NEW DELHI: The Indian Railways is aiming to achieve 100 per cent electrification of its network by 2021-22. With its Mega Electrification Plan 2021, the Railways is aiming to hit two big targets - a) to reduce the diesel prices, b) to enhance the speed of the trains.
When the electrification of the network is complete, the average speeds of trains is expected to increase by 10-15 per cent. It will also run freight trains in dedicated freight corridors on electricity.
As per sources, the Railways will be able to reduce the diesel charges to Rs 1000 crore by full electrification of its network. As of now, Railways incurs an annual expenditure of Rs 17,000 crore on diesel for the trains. If the plan works as estimated, the Railways will be able to save Rs 16,000 crore annually on the fuel cost.
However, the power bill of the Railways will see a slight increase due to its mega plan. The bill that currently stands at approximately Rs 9,000 crore is likely to be increased to Rs 13,000 crore.
The Railways is in talks with states to reduce this expected rise in the electrification energy bill. The Railways has reached out to states for permission to procure power through open access route.
It may be noted that the Electricity Act 2003 conferred Deemed Licensee status on Railways due to its involvement in generation, transmission and distribution of energy from the time electricity came to India. Accordingly, it had been working to get this provision of Electricity Act operational. However, it didn't come through for quite some time due to various factors.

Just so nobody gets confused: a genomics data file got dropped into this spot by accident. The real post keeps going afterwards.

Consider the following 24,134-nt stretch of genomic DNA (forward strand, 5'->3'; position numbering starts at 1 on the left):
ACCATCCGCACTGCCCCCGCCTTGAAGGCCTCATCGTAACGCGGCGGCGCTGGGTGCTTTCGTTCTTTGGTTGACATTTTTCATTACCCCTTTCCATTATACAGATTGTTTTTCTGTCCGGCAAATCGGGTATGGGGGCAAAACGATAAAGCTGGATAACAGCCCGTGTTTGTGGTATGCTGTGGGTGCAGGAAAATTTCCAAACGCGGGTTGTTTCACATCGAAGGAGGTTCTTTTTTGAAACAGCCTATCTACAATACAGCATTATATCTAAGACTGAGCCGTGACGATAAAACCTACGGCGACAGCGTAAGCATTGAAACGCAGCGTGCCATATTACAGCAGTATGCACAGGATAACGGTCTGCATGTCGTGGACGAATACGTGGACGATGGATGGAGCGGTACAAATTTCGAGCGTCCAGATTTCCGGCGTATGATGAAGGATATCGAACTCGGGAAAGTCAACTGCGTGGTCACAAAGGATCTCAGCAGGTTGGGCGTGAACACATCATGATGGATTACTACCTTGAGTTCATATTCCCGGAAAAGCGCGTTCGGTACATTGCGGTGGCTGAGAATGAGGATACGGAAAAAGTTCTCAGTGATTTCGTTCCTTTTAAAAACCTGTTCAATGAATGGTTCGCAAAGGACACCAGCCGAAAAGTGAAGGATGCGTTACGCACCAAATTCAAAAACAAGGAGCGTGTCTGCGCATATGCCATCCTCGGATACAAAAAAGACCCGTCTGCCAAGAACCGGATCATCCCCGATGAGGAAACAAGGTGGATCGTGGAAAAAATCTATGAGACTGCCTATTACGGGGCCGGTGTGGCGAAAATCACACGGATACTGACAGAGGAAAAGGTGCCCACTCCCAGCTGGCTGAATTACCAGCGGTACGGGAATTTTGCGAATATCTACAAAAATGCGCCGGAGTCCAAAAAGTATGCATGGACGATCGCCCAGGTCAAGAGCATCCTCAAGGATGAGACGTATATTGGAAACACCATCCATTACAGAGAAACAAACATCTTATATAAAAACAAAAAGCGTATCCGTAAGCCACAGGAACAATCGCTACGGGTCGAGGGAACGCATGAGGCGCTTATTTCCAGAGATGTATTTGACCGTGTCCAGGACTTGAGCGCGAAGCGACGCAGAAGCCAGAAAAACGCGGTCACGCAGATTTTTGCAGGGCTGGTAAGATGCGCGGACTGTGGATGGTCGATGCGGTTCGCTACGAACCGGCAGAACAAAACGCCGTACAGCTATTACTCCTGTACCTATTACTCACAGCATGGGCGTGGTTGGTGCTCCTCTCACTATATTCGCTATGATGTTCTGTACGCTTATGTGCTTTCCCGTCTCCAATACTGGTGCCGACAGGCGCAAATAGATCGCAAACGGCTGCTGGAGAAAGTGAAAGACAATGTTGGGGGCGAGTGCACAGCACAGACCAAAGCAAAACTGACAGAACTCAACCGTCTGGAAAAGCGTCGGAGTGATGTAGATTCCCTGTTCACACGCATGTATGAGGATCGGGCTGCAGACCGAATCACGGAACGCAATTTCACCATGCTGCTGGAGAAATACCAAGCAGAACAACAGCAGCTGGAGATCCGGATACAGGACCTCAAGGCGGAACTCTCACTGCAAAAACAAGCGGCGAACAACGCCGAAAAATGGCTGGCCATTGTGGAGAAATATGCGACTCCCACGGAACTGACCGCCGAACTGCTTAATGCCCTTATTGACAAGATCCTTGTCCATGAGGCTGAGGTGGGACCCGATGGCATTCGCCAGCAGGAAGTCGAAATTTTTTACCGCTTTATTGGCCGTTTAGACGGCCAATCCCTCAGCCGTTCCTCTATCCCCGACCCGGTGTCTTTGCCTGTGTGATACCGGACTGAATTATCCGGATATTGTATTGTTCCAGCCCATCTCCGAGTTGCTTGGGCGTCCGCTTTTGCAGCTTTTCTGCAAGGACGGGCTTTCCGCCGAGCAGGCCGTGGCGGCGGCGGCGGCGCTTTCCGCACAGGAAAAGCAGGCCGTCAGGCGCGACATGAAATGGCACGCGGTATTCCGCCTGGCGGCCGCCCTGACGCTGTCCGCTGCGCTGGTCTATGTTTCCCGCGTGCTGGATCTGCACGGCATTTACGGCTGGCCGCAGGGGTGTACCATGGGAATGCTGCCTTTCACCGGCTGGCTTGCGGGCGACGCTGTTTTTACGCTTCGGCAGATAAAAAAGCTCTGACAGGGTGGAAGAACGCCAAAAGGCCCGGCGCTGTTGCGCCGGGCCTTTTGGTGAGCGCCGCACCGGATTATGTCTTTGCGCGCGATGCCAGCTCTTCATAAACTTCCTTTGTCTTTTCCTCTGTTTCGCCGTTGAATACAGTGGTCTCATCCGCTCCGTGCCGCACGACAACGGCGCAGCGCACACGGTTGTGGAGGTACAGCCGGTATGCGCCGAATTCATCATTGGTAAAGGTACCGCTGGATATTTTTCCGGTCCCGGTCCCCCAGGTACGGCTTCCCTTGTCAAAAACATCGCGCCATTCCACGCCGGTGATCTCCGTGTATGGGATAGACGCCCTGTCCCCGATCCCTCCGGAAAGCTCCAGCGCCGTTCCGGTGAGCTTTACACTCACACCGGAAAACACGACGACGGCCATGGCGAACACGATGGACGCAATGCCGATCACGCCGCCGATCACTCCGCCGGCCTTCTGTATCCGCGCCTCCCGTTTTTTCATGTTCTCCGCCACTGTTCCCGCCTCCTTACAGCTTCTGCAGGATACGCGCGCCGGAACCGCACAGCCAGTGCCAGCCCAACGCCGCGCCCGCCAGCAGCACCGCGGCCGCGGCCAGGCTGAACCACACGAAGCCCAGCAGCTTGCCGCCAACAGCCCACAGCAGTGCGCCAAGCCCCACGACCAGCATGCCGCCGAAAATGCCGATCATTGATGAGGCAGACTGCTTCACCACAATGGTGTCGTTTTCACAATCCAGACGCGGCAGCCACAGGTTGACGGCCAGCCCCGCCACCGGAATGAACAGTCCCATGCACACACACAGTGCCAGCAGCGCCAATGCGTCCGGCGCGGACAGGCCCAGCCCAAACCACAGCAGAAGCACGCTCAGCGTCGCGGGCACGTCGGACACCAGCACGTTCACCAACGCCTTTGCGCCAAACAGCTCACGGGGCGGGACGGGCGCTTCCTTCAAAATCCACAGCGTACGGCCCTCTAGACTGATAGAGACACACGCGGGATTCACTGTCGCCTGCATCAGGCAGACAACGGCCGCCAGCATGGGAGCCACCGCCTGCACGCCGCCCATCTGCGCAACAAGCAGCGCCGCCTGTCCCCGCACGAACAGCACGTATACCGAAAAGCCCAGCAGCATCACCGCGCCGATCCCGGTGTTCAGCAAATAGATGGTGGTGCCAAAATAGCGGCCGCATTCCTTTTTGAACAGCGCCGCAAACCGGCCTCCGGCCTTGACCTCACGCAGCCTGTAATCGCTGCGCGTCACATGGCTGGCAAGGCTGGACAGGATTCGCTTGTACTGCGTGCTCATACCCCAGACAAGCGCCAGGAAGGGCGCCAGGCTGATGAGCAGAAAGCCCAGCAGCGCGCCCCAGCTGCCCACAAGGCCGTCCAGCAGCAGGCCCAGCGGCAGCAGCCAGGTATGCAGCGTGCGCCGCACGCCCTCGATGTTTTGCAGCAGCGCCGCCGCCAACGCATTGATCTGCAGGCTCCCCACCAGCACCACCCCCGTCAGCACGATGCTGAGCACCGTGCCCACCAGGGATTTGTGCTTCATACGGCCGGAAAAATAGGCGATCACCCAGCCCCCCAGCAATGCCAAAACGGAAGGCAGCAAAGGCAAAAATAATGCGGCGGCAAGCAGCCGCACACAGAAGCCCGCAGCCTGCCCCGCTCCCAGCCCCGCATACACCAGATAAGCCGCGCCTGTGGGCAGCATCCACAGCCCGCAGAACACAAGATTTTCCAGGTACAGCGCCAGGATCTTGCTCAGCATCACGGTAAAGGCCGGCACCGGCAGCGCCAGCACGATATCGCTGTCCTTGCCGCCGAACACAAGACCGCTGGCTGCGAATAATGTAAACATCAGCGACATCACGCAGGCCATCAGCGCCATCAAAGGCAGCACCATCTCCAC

Railways sources power through Open Access route in several including Maharashtra, Gujarat, MP, Jharkhand, Rajasthan, Haryana and Karnataka.
Railways is also planning to convert all diesel locomotives among its 5,500 fleet which have run for 18 years (mid life) into electrical locomotives. The 1,000 diesel locomotives that will be delivered by General Electric (GE) will be used for "disaster management and strategic needs."
"Converting them would cost us Rs 2 crore per engine, while their mid-term rehabilitation after 18 years is around Rs 5 crore. These converted locos will have 5,000 horsepower. These are completely 'Make in India' and a matter of great pride," Ghanshyam Singh, Member (Traction) Railway Board said.
While two such locos have already been converted at the Diesel Locomotive Works (DLW), a production unit of the Indian Railways in Varanasi, two more are in the process of being converted, he said. This year, around 100 locos are expected to reach the 18-year mark.
A team consisting of engineers from Research Designs and Standards Organisation (RDSO), Chittaranjan Locomotive Works (Chittaranjan Locomotive Works (CLW), DLW and Bharat Heavy Electricals Limited (BHEL) worked on the project together.